The KTM 690 Enduro R is back, and it’s mostly new for 2019. The 690 has been around for some time as kind of a transition bike between hard-core dual-sport bikes and massive adventure bikes. In truth, there’s nothing quite like it. On one hand, it makes far more power than traditional dual-sport bikes such as a KTM 500EXC or a Honda CRF450L. On the other hand, it’s much lighter than a KTM 1090 Adventure or an Africa Twin. What do you compare it to?
A SMALL CLAN
The KTM 690 Enduro R exists in a very small category with only its own family members for company. Husqvarna offers a 701 Enduro that has the same engine, frame and suspension. The Husky has only variations in componentry and bodywork to set it apart. There’s also a street model with the same motor called the 701 Vitpilen and Supermoto versions from both KTM and Husqvarna. This is a company that gets mileage out of its designs. The 690 motor is the most powerful single-cylinder motorcycle motor we know of. It always has been, and now it’s more powerful yet. The motor looks mostly the same, with a vertical cylinder, two balance shafts and a single overhead cam, but everything has been subtly redesigned. Somewhere along the way it lost its throttle cable and is now ride-by-wire. That makes it more compatible with various electronic features and ride modes. It has cornering anti-lock braking and lean-angle sensitive traction control, not to be confused with the traction control used on KTM motocross bikes, which is a completely different system. The handlebar-mounted switch looks the same, and you turn it off and on in the same way. You can also disable ABS, but that takes a little more effort. You have to plug in an electronic dongle and press a button on the instrument cluster. It also has a quick-shifter system, which means you can upshift easily without the clutch.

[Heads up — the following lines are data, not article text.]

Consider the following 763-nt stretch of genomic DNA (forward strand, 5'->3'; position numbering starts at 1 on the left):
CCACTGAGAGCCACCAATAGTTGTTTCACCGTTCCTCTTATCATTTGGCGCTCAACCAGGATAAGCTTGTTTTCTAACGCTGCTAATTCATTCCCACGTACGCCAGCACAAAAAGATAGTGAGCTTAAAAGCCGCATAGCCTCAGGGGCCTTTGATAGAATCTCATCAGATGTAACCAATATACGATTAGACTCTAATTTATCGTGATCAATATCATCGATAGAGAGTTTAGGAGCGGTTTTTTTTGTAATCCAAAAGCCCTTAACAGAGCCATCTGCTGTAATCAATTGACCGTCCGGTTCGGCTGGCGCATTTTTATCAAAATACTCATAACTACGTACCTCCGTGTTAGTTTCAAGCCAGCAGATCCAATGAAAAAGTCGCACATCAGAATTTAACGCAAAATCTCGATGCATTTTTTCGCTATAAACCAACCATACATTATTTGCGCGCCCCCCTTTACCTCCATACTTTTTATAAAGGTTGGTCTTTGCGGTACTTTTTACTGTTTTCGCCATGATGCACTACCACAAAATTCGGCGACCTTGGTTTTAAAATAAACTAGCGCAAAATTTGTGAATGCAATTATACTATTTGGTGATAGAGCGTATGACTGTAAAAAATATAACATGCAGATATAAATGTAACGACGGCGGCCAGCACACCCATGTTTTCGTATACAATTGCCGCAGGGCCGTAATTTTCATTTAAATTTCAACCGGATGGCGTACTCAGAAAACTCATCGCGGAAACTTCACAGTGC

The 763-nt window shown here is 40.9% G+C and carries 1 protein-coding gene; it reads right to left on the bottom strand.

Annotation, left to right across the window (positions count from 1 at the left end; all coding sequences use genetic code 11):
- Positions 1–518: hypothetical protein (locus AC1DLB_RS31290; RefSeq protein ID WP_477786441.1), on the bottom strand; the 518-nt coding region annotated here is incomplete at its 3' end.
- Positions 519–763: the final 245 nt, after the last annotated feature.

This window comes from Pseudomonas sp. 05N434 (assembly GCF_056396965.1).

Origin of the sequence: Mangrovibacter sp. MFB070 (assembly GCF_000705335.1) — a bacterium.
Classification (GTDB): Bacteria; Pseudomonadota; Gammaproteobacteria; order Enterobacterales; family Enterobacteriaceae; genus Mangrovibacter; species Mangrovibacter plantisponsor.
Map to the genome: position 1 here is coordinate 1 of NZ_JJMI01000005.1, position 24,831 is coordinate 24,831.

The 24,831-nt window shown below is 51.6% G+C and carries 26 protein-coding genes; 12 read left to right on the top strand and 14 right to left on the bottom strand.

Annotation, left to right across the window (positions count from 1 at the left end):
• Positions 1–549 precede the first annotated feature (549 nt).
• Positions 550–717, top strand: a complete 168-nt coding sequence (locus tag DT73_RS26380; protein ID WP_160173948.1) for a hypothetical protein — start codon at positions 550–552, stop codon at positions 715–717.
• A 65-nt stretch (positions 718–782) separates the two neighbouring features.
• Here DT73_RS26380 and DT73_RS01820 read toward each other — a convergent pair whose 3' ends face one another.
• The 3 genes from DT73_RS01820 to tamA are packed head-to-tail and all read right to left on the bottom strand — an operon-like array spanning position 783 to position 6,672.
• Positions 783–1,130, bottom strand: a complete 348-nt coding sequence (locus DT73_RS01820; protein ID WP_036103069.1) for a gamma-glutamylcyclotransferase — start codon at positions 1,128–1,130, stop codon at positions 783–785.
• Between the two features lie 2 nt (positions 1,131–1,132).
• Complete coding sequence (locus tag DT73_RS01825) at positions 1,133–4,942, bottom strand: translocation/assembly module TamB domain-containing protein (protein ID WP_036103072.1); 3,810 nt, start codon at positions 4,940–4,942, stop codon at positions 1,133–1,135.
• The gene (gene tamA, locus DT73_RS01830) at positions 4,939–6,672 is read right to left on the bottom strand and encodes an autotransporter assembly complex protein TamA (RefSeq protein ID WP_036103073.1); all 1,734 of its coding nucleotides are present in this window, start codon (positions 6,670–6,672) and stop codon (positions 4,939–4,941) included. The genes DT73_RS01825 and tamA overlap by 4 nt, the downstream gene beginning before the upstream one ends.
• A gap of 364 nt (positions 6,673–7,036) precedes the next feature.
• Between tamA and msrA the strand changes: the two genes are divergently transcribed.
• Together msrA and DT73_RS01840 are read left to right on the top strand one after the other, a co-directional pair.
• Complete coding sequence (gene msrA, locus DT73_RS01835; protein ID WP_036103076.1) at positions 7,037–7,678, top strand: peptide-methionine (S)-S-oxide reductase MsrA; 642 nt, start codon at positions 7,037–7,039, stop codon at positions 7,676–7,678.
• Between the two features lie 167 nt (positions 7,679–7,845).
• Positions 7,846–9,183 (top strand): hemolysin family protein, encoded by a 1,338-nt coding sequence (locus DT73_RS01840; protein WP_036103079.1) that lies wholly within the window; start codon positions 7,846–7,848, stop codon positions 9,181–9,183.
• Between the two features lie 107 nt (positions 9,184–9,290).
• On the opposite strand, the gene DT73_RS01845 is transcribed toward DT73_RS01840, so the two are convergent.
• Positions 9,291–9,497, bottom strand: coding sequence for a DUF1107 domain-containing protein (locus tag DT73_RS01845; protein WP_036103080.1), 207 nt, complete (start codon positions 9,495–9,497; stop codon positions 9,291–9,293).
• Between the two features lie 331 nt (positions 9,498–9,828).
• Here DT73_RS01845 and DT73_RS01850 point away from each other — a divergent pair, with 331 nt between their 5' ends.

The frame, bodywork and suspension are new. As with the motor, you have to look closely at the frame to see how much it has changed. It’s still a trellis design, but the geometry has been tightened up. The flex characteristics have changed, and (thankfully) it has more steering lock. The front suspension is a variation of the Xplor coil-spring fork, and the rear end uses linkage. It has a little under 10 inches of travel at both ends.
The most obvious of all the changes is the look. It now has the same vibe as KTM motocross bikes. The new plastic includes a new tank, which has increased fuel capacity—now 3.6 gallons.
THE MAIN EVENT